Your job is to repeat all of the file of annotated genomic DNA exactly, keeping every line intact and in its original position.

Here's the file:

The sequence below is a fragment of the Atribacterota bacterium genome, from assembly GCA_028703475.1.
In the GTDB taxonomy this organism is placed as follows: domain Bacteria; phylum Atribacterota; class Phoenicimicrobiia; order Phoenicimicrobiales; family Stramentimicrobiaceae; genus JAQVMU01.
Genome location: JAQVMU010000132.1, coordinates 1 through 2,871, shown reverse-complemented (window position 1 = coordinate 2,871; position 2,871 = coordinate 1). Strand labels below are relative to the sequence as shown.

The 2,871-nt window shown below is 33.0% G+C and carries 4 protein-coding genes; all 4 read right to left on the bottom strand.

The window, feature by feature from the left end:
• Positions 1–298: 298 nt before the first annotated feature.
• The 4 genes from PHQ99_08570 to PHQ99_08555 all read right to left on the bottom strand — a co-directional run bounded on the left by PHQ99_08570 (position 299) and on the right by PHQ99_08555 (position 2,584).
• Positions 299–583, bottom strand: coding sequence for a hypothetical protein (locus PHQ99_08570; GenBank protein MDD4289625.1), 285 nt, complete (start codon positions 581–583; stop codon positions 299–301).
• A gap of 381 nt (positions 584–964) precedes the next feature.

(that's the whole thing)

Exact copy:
The sequence below is a fragment of the Atribacterota bacterium genome, from assembly GCA_028703475.1.
In the GTDB taxonomy this organism is placed as follows: domain Bacteria; phylum Atribacterota; class Phoenicimicrobiia; order Phoenicimicrobiales; family Stramentimicrobiaceae; genus JAQVMU01.
Genome location: JAQVMU010000132.1, coordinates 1 through 2,871, shown reverse-complemented (window position 1 = coordinate 2,871; position 2,871 = coordinate 1). Strand labels below are relative to the sequence as shown.

The 2,871-nt window shown below is 33.0% G+C and carries 4 protein-coding genes; all 4 read right to left on the bottom strand.

The window, feature by feature from the left end:
• Positions 1–298: 298 nt before the first annotated feature.
• The 4 genes from PHQ99_08570 to PHQ99_08555 all read right to left on the bottom strand — a co-directional run bounded on the left by PHQ99_08570 (position 299) and on the right by PHQ99_08555 (position 2,584).
• Positions 299–583, bottom strand: coding sequence for a hypothetical protein (locus PHQ99_08570; GenBank protein MDD4289625.1), 285 nt, complete (start codon positions 581–583; stop codon positions 299–301).
• A gap of 381 nt (positions 584–964) precedes the next feature.